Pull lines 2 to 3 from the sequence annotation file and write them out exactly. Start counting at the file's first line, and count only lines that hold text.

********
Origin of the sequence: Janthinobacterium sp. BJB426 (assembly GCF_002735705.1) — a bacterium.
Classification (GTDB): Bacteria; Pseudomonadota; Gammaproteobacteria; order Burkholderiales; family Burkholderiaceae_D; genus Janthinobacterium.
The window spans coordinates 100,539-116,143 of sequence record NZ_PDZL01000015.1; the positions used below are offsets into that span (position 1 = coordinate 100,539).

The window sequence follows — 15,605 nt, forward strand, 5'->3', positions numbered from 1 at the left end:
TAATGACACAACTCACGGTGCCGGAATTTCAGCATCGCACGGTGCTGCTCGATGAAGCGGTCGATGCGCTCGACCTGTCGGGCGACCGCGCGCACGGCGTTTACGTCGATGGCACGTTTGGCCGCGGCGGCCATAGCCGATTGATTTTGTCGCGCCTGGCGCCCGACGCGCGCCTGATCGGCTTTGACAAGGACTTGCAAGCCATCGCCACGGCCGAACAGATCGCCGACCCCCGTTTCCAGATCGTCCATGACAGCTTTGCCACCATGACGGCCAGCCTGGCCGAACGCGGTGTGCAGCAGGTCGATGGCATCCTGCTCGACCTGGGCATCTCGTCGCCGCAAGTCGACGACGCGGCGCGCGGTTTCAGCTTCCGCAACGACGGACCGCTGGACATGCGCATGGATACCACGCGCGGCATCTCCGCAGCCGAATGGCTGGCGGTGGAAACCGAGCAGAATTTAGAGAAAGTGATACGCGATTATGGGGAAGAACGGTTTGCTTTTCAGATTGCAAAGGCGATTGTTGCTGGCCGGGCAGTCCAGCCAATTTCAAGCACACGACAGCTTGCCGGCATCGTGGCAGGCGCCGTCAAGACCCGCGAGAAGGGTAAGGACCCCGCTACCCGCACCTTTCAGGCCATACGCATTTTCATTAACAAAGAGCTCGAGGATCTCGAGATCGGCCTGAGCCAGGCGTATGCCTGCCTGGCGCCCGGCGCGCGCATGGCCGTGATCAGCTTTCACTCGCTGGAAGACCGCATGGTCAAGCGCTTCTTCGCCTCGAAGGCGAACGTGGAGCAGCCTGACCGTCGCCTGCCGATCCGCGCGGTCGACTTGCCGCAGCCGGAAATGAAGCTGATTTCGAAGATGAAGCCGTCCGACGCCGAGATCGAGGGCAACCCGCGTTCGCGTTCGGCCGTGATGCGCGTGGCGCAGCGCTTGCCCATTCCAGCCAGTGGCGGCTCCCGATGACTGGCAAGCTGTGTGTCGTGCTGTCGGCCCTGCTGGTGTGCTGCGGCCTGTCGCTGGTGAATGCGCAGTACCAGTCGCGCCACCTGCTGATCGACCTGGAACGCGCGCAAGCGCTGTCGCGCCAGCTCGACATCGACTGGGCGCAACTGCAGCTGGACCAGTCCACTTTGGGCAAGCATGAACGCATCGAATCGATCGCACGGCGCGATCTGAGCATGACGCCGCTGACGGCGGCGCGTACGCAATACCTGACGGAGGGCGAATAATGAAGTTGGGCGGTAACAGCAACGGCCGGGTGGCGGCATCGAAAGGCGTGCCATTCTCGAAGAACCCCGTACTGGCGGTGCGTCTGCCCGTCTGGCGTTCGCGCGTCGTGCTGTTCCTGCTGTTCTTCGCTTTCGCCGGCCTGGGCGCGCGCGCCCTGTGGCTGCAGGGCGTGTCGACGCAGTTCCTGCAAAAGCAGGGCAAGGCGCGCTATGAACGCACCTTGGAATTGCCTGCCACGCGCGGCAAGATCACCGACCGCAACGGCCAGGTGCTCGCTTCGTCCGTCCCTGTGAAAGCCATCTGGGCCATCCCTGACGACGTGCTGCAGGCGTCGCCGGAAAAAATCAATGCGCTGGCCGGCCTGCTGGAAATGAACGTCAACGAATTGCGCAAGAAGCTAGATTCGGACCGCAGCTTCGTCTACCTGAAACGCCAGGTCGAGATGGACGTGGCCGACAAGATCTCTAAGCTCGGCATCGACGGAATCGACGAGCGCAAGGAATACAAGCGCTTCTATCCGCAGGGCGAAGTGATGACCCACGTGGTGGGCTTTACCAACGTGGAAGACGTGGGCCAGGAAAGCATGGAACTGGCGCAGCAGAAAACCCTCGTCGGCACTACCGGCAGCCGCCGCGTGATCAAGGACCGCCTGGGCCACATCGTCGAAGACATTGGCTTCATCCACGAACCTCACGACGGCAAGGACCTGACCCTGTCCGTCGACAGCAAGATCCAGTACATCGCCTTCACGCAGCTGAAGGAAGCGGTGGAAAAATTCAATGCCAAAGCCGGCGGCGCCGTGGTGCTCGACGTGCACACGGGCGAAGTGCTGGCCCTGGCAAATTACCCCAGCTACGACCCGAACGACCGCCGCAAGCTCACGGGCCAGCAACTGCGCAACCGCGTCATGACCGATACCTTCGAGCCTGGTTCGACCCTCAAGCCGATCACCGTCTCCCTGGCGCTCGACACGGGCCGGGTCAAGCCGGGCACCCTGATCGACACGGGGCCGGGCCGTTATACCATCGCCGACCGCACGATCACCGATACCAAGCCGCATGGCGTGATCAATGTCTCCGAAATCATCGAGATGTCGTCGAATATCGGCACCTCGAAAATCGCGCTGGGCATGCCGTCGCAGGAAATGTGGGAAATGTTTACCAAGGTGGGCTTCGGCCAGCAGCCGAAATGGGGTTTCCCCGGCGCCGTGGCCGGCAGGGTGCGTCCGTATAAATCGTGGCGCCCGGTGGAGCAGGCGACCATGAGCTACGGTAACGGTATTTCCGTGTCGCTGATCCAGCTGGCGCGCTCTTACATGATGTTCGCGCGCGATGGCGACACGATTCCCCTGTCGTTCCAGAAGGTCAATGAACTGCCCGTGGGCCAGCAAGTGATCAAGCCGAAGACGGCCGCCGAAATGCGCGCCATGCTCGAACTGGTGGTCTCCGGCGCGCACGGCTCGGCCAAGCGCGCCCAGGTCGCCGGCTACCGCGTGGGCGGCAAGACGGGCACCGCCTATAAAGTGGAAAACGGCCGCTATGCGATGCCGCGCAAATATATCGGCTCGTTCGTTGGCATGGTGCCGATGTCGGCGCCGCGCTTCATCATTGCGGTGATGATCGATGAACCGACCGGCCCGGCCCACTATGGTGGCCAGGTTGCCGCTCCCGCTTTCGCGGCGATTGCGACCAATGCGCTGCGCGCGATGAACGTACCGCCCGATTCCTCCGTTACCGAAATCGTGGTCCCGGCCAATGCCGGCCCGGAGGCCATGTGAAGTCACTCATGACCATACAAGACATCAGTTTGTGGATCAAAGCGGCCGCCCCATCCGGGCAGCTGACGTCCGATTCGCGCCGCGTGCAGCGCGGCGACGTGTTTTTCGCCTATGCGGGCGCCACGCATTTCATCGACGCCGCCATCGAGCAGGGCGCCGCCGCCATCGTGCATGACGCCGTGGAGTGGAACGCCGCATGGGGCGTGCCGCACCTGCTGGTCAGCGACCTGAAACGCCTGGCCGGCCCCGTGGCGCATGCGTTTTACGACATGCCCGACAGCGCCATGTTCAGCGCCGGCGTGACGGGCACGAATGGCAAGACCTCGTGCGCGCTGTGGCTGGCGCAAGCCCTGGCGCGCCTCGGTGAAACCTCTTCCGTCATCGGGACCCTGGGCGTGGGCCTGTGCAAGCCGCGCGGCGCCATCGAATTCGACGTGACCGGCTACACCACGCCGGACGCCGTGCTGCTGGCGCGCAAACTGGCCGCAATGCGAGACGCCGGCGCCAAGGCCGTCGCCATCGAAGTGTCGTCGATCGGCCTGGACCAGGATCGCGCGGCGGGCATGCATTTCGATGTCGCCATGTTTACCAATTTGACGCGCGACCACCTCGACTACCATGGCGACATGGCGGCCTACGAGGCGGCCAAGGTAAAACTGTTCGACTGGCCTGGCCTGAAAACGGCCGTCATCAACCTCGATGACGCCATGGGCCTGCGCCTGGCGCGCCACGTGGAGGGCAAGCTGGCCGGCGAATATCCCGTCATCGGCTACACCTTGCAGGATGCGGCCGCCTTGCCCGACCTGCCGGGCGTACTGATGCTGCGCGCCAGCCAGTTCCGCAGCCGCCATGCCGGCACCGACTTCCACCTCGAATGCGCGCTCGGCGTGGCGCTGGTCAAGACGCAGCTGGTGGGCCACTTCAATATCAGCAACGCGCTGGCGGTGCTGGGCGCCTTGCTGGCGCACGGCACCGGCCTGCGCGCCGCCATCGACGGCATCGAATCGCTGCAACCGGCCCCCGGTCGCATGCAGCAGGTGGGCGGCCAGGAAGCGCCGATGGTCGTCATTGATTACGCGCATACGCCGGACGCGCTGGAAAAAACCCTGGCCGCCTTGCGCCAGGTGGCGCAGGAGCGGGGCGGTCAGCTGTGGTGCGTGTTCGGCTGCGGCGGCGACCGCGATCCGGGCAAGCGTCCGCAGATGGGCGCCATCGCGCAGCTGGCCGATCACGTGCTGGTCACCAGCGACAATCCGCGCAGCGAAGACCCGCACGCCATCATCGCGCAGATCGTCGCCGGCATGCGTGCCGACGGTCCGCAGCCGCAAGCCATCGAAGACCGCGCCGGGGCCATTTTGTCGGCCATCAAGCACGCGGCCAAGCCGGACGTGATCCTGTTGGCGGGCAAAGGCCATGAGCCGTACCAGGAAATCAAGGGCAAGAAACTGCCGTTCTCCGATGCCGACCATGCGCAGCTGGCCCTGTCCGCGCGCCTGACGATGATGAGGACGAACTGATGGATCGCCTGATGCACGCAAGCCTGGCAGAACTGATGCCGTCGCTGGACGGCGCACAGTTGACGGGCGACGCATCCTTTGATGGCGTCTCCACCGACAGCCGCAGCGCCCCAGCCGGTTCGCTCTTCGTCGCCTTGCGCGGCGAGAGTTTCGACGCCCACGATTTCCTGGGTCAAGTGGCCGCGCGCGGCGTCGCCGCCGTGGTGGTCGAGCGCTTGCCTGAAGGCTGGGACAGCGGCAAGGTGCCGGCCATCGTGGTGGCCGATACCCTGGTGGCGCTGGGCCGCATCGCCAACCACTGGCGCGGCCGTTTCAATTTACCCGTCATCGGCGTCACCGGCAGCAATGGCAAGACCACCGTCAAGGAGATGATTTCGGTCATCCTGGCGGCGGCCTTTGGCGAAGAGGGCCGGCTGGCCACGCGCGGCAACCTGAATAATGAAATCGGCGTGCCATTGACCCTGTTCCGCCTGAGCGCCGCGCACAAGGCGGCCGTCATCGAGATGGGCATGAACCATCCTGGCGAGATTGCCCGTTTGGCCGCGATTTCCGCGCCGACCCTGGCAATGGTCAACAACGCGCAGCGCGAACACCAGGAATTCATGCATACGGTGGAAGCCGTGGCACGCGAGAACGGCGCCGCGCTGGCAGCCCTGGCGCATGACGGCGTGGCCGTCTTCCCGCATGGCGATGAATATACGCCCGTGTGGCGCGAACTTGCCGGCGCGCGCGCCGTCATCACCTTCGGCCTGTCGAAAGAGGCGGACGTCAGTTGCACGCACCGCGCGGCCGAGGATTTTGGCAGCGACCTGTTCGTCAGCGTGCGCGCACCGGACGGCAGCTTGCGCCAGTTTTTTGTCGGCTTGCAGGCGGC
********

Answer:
Classification (GTDB): Bacteria; Pseudomonadota; Gammaproteobacteria; order Burkholderiales; family Burkholderiaceae_D; genus Janthinobacterium.
The window spans coordinates 100,539-116,143 of sequence record NZ_PDZL01000015.1; the positions used below are offsets into that span (position 1 = coordinate 100,539).